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How Music Enriches Brain Development In Children

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Tremendous advances in brain imaging technology over the last ten years have led to a quantum leap in brain research. Among the research areas most studied by scientists is the effect of musical experiences on the brain development of children. The following article provides information on How Music Enriches Brain Development In Children, Playing Music Vs Listening To Music, Benefits Of Music and more.

How Music Enriches Brain Development In Children

More neural connections - Recent research has found that early musical training – especially before the age of seven – leads to higher brain plasticity resulting in more neural connections and synapses. These changes in turn have been directly correlated to better rhythm perception and auditory discrimination along with improved near-transfer (transfer to tasks within the same domain) effects on attention, working memory and task switching. In fact, early exposure to music training has even been linked to improved far-transfer effects in domains like verbal intelligence and executive functions, with some evidence supporting claims of better academic performance too.

Impact on pre-frontal cortex - In another study, a randomized design was used to test the effects of a laboratory-controlled music intervention on young infants’ neural processing of music and speech. Nine-month-old infants were randomly assigned to music (intervention) or play (control) activities for twelve sessions. The intervention played triple meter in music, like in waltz, to target temporal structure learning. This type of meter is usually difficult for infants, and it incorporated key characteristics of typical infant music classes to maximize learning like multimodal, social, and repetitive experiences.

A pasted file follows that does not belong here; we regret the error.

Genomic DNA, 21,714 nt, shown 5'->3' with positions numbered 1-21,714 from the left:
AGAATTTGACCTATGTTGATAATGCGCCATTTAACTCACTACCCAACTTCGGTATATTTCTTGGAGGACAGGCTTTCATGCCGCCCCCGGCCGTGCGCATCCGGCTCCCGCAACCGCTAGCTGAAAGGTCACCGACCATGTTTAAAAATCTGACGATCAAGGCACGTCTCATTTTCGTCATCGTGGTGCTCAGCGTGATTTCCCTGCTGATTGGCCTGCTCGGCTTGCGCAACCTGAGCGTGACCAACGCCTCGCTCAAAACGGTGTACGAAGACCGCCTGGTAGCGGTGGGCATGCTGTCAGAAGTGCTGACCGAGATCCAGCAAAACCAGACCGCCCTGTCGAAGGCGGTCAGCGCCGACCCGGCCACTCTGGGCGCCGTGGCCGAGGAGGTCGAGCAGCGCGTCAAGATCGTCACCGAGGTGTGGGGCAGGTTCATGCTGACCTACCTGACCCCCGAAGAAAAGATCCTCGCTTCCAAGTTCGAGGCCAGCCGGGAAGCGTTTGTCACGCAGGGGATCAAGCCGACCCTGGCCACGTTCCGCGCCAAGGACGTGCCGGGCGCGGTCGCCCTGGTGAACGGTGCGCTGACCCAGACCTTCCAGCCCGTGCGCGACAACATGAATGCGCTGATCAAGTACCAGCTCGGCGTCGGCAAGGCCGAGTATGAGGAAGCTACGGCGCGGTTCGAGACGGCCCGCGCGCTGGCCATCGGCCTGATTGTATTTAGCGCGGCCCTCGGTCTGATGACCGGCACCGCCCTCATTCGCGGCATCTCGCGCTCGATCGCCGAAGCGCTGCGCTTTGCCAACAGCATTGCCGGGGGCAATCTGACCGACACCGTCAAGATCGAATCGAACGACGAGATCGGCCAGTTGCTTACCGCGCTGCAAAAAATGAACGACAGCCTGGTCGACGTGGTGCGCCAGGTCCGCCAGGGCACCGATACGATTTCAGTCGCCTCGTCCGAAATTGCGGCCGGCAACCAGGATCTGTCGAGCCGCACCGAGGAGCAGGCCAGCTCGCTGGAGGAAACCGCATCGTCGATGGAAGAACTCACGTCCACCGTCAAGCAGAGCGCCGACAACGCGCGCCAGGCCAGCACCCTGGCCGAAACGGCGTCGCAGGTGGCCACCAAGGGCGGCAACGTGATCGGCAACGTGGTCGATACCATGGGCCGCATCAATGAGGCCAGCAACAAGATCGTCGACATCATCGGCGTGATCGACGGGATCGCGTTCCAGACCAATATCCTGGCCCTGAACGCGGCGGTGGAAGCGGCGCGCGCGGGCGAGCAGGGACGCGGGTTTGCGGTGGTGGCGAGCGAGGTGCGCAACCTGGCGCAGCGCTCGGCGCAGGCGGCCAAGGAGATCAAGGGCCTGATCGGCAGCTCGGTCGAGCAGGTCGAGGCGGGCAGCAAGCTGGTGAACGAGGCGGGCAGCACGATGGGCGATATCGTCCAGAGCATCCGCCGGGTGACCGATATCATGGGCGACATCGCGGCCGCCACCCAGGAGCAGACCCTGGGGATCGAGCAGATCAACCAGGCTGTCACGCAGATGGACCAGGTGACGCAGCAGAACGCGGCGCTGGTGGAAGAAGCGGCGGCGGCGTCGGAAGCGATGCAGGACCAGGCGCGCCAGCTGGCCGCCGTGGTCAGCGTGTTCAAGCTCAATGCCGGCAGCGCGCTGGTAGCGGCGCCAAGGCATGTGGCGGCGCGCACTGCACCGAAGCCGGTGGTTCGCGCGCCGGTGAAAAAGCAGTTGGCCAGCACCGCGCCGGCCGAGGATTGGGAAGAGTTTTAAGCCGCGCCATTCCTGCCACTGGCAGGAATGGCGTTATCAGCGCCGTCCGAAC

The control group too were exposed to similar multimodal, social, repetitive play, but without music. After twelve sessions, the infants’ neural processing of temporal structure was tested in both music (tones in triple meter) and speech (foreign syllable structure). This processing was quantified by the mismatch response (MMR) measured with a traditional oddball paradigm using magneto-encephalography (MEG). What actually happened was that after the sessions, both groups – intervention and control – were given an opportunity to listen to waltz music in which the researchers has mistimed some of the last notes of the triple meter. The infants were also given a switch test Word in Japanese to test rhythm contrast. The infants who were exposed to music exhibited significantly larger MMRs in response to music temporal structure violations in both auditory and prefrontal cortical regions. In other words, the infants who had been exposed to music showed larger differences in not just auditory but also the prefrontal cortex for detection of changes in musical rhythm.

Since the pre-frontal cortex is also the site of higher-level cognitive functions like attention and executive functioning, the experiment was significant in showing the direct impact of the musical intervention on brain functioning, and more specific identification of changes in pattern.